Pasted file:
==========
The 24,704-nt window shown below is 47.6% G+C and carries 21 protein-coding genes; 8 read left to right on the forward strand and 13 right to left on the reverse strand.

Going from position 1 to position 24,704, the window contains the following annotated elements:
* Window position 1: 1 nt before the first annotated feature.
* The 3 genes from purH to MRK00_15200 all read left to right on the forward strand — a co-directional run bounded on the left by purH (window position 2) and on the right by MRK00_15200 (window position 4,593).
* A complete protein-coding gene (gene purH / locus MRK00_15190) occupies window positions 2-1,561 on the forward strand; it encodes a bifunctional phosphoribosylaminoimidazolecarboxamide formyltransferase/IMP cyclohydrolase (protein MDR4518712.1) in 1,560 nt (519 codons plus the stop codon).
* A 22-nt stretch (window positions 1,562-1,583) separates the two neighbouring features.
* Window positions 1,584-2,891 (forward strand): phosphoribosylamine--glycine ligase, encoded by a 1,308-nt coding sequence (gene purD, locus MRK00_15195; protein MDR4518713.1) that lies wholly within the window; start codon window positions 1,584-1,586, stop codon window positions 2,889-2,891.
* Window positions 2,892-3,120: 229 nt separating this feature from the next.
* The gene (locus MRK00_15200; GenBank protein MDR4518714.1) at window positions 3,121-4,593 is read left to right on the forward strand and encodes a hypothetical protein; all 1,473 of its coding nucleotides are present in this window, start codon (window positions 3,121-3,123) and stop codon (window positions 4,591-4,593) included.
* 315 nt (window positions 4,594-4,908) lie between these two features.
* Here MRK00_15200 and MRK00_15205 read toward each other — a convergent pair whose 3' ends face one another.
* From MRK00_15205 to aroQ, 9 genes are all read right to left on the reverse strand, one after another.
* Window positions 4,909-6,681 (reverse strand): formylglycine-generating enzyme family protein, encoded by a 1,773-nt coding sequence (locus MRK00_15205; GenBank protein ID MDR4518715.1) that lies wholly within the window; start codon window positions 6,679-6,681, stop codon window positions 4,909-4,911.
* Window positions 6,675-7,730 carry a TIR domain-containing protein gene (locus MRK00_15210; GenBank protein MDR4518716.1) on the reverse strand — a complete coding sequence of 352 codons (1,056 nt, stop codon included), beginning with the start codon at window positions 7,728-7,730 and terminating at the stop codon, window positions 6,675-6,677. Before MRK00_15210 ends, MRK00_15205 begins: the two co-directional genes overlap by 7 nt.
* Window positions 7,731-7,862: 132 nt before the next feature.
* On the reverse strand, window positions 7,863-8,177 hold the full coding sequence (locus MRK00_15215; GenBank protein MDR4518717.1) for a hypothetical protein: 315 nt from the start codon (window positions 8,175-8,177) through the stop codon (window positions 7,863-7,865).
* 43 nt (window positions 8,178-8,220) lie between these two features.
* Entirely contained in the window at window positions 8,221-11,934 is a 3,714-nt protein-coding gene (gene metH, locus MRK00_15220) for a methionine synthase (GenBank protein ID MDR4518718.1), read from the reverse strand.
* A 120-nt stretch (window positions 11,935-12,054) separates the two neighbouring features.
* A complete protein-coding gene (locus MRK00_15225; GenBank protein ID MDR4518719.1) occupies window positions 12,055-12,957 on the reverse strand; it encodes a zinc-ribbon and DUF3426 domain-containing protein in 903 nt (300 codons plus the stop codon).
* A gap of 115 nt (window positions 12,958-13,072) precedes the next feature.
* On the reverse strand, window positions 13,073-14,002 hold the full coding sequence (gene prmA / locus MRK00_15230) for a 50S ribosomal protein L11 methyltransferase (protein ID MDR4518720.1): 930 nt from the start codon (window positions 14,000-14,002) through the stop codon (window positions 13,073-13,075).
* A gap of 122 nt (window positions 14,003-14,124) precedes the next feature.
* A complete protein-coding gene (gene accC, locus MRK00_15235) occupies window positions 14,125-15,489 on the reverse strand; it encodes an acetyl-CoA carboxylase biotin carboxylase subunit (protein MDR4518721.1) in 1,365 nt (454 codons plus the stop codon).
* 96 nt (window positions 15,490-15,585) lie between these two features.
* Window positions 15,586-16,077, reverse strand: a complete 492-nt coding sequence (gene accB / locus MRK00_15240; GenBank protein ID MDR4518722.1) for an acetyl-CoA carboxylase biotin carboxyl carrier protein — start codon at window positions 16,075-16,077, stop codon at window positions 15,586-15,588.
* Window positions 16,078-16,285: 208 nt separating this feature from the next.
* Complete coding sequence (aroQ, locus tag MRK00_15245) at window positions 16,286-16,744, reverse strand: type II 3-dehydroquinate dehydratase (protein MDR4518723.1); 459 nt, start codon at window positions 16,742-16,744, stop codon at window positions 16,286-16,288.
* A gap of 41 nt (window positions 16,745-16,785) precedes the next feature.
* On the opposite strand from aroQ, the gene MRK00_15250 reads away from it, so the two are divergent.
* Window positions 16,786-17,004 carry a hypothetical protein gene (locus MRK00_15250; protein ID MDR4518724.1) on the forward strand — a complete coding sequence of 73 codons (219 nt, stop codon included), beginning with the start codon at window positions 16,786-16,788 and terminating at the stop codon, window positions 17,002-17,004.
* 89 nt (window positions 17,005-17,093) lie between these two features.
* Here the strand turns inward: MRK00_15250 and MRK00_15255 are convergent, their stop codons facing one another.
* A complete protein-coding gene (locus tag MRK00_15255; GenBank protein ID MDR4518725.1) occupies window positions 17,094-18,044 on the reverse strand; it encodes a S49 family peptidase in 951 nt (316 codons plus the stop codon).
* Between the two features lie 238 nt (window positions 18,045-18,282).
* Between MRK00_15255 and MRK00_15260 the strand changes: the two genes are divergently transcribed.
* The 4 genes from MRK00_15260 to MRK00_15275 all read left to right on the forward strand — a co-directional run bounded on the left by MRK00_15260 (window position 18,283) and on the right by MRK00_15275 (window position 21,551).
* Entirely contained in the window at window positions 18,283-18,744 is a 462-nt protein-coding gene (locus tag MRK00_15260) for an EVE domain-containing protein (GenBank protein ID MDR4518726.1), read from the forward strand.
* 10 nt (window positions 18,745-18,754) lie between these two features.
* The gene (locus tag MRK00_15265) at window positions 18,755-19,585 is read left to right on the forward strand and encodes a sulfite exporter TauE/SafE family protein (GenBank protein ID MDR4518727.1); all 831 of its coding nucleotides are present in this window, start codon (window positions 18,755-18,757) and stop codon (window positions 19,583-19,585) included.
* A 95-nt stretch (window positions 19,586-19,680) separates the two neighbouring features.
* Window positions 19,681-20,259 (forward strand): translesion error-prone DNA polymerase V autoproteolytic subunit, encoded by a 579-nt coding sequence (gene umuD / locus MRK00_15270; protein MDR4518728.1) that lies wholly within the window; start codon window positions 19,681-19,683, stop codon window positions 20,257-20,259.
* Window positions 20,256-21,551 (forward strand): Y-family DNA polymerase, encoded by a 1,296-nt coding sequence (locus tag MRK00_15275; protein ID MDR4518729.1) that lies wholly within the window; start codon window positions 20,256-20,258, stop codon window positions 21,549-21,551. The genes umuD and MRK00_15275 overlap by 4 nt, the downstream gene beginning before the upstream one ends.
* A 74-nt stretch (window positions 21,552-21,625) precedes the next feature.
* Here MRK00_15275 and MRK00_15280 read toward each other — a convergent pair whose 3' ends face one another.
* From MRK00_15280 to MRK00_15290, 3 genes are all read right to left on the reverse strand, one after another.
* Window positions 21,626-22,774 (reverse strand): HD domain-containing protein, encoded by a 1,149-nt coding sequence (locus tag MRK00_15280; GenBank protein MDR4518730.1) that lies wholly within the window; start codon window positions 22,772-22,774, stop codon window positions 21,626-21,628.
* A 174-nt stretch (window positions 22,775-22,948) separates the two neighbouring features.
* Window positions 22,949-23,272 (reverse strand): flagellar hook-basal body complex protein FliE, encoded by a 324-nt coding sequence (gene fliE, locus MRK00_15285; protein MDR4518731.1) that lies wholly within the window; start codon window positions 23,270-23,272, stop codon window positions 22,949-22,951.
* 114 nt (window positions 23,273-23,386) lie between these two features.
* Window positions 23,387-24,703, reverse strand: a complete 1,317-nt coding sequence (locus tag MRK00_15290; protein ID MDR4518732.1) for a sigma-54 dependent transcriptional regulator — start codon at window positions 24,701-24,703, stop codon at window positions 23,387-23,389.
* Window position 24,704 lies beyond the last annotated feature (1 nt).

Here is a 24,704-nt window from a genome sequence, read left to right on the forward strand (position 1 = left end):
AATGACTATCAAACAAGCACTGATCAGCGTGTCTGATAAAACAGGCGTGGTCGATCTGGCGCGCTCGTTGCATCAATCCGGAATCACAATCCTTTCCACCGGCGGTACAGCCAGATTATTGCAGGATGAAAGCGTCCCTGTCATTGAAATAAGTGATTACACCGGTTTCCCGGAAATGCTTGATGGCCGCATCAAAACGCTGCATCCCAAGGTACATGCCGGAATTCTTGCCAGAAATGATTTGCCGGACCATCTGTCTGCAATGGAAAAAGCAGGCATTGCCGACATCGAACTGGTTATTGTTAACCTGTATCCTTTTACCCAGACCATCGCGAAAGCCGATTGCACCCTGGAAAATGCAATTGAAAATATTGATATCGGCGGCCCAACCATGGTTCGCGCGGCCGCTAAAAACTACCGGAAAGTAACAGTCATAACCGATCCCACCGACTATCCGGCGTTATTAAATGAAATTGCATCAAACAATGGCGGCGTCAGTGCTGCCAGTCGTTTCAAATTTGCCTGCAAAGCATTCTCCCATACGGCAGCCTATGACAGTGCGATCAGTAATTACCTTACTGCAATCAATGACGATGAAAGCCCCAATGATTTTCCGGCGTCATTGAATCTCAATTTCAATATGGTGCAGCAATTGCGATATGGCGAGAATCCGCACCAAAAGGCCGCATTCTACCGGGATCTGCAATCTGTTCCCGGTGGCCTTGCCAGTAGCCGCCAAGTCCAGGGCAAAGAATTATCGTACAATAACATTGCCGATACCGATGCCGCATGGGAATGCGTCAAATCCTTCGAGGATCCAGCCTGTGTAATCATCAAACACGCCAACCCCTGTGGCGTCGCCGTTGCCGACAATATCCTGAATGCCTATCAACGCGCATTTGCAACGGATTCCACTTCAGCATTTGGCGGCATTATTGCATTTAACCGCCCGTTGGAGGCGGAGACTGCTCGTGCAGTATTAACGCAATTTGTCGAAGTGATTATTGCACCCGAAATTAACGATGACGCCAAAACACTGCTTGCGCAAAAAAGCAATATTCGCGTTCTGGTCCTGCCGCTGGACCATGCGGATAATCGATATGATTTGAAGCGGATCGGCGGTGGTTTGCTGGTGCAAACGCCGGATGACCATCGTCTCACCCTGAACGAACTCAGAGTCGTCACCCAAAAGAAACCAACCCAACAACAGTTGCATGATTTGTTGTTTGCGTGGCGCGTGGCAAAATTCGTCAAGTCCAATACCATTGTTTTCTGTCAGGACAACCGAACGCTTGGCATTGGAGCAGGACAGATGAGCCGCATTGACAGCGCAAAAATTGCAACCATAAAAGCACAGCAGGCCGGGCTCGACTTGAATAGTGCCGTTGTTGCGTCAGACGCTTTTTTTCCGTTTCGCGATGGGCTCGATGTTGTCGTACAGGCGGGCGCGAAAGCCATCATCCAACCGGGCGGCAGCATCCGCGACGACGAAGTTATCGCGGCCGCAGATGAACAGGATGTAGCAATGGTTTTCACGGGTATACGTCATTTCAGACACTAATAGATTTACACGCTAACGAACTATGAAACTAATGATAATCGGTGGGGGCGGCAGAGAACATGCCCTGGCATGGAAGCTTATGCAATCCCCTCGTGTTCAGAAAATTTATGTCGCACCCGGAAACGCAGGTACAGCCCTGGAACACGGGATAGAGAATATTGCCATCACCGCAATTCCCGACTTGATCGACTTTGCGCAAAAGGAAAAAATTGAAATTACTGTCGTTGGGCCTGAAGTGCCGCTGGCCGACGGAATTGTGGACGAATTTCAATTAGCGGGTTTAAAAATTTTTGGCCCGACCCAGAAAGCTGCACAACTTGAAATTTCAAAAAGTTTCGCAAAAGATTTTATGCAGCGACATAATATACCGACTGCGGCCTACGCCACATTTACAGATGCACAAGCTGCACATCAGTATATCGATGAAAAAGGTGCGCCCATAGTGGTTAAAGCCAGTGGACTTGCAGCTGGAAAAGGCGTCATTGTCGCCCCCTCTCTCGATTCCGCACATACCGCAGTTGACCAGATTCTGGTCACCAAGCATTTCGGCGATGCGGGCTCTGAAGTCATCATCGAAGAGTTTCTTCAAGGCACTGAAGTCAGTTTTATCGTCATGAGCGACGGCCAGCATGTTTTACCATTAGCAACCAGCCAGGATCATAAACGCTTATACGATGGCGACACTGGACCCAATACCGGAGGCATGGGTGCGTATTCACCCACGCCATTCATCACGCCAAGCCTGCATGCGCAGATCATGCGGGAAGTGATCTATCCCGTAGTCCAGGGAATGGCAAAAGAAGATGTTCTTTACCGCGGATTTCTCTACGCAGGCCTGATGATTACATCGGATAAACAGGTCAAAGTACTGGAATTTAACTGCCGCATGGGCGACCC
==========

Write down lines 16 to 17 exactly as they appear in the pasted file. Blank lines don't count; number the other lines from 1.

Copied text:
* On the reverse strand, window positions 7,863-8,177 hold the full coding sequence (locus MRK00_15215; GenBank protein MDR4518717.1) for a hypothetical protein: 315 nt from the start codon (window positions 8,175-8,177) through the stop codon (window positions 7,863-7,865).
* 43 nt (window positions 8,178-8,220) lie between these two features.